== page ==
by Doc Pain on Sat 6th Feb 2016 17:30 UTC in reply to "RE: Comment by Drumhellar"
Doc Pain Member since:
2006-10-08

You could look at NetBSD, it's a bit less 'batteries included' than FreeBSD, but it runs on EVERYTHING


I have an IBM AS/400 eServer iSeries 9406-170 and would love to be able to run a UNIX on it. Any chance that NetBSD will work? I doubt it... :-(

Reply Score: 2

RE[3]: Comment by Drumhellar
by Drumhellar on Sun 7th Feb 2016 01:36 UTC in reply to "RE[2]: Comment by Drumhellar"
Drumhellar Member since:
2005-07-12

The NetBSD ofppc port may work. Your system isn't listed, but it might be worth it to try to see if it boots up. I doubt it will, but, who knows?

Reply Score: 2

RE[4]: Comment by Drumhellar
by andreww591 on Sun 7th Feb 2016 10:47 UTC in reply to "RE[3]: Comment by Drumhellar"
andreww591 Member since:
2015-11-01

AFAIK no pre-POWER5 AS/400 has OpenFirmware, and Linux is the only Unix that will run on them. Even then, it will only run on the ones that support LPARs (there is no support for bare-metal Linux on them). It would be possible to port NetBSD to run on "classic" POWER AS/400s with LPAR support, but nobody has done that yet.

Reply Score: 1

Who is using the BSDs?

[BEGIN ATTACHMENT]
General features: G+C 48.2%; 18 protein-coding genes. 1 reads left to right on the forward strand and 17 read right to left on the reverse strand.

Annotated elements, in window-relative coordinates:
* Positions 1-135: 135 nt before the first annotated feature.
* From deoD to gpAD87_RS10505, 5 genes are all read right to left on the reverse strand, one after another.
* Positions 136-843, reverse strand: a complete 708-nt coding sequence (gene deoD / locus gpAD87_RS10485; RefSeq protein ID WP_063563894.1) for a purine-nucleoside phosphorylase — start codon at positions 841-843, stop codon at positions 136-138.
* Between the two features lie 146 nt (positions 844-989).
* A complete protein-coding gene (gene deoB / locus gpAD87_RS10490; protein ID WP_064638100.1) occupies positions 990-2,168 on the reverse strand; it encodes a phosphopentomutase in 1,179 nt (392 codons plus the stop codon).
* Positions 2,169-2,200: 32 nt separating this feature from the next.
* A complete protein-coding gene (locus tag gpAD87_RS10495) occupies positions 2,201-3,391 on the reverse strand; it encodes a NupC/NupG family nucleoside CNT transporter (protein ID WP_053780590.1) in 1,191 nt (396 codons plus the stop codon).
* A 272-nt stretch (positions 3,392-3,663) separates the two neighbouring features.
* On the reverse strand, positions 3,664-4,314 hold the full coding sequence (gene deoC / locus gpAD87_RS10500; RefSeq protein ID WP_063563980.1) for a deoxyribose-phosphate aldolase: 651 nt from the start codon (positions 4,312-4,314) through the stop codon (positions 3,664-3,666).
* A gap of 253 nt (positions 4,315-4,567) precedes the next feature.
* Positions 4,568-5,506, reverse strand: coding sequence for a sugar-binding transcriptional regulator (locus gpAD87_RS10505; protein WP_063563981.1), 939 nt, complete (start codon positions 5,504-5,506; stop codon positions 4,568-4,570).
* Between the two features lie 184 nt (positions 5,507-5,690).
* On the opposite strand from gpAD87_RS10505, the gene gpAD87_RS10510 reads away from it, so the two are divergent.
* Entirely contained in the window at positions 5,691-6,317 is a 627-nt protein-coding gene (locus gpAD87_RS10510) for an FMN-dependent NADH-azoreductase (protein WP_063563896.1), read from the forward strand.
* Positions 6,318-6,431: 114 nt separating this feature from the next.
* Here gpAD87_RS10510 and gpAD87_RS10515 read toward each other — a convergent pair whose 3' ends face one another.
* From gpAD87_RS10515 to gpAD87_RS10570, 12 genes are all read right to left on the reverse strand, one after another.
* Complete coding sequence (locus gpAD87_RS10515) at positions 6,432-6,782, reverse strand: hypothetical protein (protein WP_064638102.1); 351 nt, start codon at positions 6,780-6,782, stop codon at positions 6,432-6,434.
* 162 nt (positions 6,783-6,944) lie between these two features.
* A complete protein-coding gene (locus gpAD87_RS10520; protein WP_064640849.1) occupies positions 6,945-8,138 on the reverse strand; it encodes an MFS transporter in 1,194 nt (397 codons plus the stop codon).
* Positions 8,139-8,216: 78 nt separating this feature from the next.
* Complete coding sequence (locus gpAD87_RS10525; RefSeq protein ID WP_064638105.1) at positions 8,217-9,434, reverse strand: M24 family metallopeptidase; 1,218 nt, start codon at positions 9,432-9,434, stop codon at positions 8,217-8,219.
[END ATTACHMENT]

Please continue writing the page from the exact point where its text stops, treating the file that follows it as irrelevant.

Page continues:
by pooo on Fri 5th Feb 2016 08:20 UTC
pooo
Member since:
2006-04-22

I have never come across any BSD in the wild. I ran linux exclusively for many years, tried BSD once and it seemed, for my purposes as a desktop to be very backward. I''m also a developer and have deployed many backend services, all to Linux. On all the projects I've ever worked on and people I've interacted with, I've never once heard of anyone deploying a backend service to BSD. Linux dominates mobile and many of the IoT platforms, drones and robotics, etc.

Is there a niche where BSD is dominant?

Reply Score: 2

RE: Who is using the BSDs?
by nicubunu on Fri 5th Feb 2016 08:41 UTC in reply to "Who is using the BSDs?"
nicubunu Member since:
2014-01-08

remember, quantity != quality... it does not have to be dominant to be good.
when i hear about BSD being used, usually is in network infrastructure.

Reply Score: 2

RE[2]: Who is using the BSDs?
by ahferroin7 on Fri 5th Feb 2016 13:26 UTC in reply to "RE: Who is using the BSDs?"
ahferroin7 Member since:
2015-10-30

Yeah, take a look at stuff like FreeNAS or pfSense, they're both FreeBSD derived network appliance OSes that are at least on par, and in many respects superior to, the equivalent commercial OSes. Add to that, BSD is extremely popular for internet routers and gateways (not home routers, but the ones that actually make up the backbone of the internet), and it's not an uncommon choice for web servers.

In general, BSD wins over Linux for general network systems, whereas Linux is usually better for clustering and HPC.

Reply Score: 2

RE[3]: Who is using the BSDs?
by tony on Fri 5th Feb 2016 23:03 UTC in reply to "RE[2]: Who is using the BSDs?"